- Text DocumentAdvice Networks and Local Diffusion of Technological Innovations(Communities and Technologies 2007: Proceedings of the Third Communities and Technologies Conference, 2007) Barahona, Juan Carlos; Pentland, Alex SandyFinding the influential people in a community is key to diffusion process of technological innovations, as well as other kinds of products. This information is traditionally obtained through costly ethnographic studies which are not necessarily efficient. We explore the use of sociometric information on the flow of advice as a supplement to socioeconomic and demographic variables to determine the influential members of a community, under conditions where conventional methods may fail. An empirical study of these ideas using data on a community of Costa Rican coffee growers is reported. It turns out that the flow of advice captured by a generalized measure of eigenvector centrality, controlling for age and innovativeness using a logistic regression method, produced a good predictor of the influential members of the community. In terms of the positive predicting value our results suggest that we can double the precision (for this particular data set we got 91.66% vs. 45% obtained by the conventional methods).
- Text DocumentAgorà 2.0: designing hybrid communities(Proceedings of the 6th International Conference on Communities and Technologies - C&T '13, 2013) Pucci, Emilia Louisa; Mulder, IngridThe current work envisions Agorà 2.0 as a conceptual framework for designing hybrid communities inspired by the values of the ancient Greek agorà as well as those of Web 2.0. We report a research-through-design study of a digital social network extended with a wearable ubiquitous device aiming at augmenting social bonding in contemporary cities. Various research and design iterations as well as the resulting prototypes are described and reflected upon. The elaborated Agorà 2.0 paradigm seems to be helpful for incorporating citizens in future (co-)design of cohesive environments.
- Text DocumentAgora2.0: enhancing civic participation through a public display(Proceedings of the 6th International Conference on Communities and Technologies - C&T '13, 2013) Schiavo, Gianluca; Milano, Marco; Saldivar, Jorge; Nasir, Tooba; Zancanaro, Massimo; Convertino, GregorioProviding a common place for the civil society to gather and discuss topics of mutual interest is a growing challenge for social and collaborative computing. Web-based tools for civic engagement, while promising, are still disconnected from meaningful physical locations where citizens usually meet and might limit the involvement of a considerable portion of the citizen population. We propose a system, Agora2.0, designed to recover the useful function that public places have had in the past in promoting and regulating citizens' participation in public decisions. Agora2.0 is inspired by the old concept of the Greek agora, or public square. It is composed of an onsite interactive public display and an online site. We present the project, the analysis of the requirements, the system prototype, and its evaluation during deployments in a university and in a public relations office of a European city.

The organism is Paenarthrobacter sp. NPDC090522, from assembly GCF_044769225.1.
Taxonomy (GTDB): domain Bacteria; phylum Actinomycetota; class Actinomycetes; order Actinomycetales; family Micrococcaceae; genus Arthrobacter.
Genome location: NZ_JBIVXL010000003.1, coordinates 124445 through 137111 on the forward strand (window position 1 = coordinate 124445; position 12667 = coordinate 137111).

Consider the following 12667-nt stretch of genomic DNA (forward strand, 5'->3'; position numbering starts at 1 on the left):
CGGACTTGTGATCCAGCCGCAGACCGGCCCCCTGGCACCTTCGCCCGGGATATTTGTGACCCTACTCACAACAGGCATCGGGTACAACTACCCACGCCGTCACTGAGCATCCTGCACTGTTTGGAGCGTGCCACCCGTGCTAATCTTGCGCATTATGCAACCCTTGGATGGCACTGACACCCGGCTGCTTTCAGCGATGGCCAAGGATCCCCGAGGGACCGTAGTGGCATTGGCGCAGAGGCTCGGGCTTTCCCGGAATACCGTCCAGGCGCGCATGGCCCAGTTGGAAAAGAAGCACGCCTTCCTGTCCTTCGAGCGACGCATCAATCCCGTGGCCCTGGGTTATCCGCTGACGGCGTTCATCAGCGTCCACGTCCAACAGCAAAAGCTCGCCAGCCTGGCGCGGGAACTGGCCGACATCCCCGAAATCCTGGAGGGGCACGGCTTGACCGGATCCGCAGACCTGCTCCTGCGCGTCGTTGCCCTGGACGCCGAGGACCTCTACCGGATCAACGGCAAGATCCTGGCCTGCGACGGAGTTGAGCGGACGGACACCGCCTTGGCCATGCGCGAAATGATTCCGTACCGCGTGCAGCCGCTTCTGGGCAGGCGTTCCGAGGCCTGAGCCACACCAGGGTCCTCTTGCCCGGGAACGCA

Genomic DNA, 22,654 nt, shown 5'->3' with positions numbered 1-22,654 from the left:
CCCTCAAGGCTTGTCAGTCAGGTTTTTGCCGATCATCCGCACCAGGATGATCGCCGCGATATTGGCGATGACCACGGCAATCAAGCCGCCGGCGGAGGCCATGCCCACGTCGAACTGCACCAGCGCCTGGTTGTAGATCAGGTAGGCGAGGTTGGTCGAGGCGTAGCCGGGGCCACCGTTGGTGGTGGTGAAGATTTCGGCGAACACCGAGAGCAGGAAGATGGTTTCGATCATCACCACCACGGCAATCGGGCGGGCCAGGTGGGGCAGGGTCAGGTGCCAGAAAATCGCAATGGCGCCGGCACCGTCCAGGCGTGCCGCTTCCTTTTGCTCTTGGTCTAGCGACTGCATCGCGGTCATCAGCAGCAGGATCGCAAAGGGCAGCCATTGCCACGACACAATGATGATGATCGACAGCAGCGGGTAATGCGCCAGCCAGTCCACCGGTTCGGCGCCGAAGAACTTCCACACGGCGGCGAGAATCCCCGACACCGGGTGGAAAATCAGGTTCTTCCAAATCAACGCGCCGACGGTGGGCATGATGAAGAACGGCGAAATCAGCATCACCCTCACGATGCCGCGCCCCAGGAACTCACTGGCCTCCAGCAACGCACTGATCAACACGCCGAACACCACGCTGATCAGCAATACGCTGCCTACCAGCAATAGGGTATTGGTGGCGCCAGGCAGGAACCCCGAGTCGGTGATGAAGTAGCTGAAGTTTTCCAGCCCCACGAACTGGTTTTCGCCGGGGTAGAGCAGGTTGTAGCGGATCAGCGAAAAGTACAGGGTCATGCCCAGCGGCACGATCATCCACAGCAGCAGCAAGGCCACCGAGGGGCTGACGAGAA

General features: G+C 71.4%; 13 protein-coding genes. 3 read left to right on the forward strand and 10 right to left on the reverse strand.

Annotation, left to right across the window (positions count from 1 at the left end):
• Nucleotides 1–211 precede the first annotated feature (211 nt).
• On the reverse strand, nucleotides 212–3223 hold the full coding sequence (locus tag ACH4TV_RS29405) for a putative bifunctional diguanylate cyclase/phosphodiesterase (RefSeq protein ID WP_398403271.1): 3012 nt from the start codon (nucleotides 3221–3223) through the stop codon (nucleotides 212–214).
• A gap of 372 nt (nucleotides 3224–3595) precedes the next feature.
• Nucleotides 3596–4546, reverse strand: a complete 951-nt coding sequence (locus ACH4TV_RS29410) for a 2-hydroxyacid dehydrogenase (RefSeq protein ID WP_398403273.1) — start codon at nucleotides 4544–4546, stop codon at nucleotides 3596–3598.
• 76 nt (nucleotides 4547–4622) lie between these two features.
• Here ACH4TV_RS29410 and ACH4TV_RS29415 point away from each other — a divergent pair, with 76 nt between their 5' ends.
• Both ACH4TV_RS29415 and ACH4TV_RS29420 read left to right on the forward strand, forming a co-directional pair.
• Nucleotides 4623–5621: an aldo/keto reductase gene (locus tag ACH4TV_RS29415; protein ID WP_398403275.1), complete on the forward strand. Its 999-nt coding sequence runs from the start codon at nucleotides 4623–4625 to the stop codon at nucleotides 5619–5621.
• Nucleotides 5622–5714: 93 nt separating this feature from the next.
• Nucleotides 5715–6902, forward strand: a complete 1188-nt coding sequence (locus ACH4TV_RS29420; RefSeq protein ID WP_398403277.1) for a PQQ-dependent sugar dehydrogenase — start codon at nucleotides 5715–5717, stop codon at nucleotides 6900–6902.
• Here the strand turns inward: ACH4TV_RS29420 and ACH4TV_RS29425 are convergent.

- Conference PaperAgribuddy: Infrastructuring for Smallholder Farming in Cambodia(C&T '21: Proceedings of the 10th International Conference on Communities & Technologies - Wicked Problems in the Age of Tech, 2021) Ahsan, Hasib; Christensen, Lars Rune; Kitaura, Kengo
- Conference PaperAir Partners: community-driven air quality monitoring, mitigation, and collaborative governance.(C&T '21: Proceedings of the 10th International Conference on Communities & Technologies - Wicked Problems in the Age of Tech, 2021) Hersey, Scott; Gordon, Eric
- Conference PaperAl Osool: Understanding information behavior for community development at Za’atari Syrian refugee camp(Proceedings of the 9th International Conference on Communities & Technologies - Transforming Communities, 2019) Fisher, Karen E.; Yafi, Eiad; Maitland, Carleen; Xu, Ying
- Text DocumentAn analysis of the social structure of remix culture(Communities and Technologies 2009: Proceedings of the Fourth Communities and Technologies Conference, 2009) Cheliotis, Giorgos; Yew, JudeWe present findings from our study of a music sharing and remixing community in an effort to quantify and understand the structural characteristics of commons-based peer production for products of aesthetic/cultural or entertainment value. We also provide a normative perspective on the strategies that such communities should employ with respect to the use of 'remixing contests', which are popular means of attracting new user-creators to the community and boosting its creative output. Until now research has shied away from the quantitative study of what lies at the heart of this 'remix culture', i.e. remixing, presumably because of the difficulties inherent in attaining relevant large datasets amenable to numerical analysis and an early focus of research efforts on communities whose products serve a more functional purpose (e.g., open source software), rather than aiming at entertainment or personal and artistic expression. This paper contributes to the literature of social network analysis of online communities, the literature on commons-based peer production, and the research agenda of cultural analytics.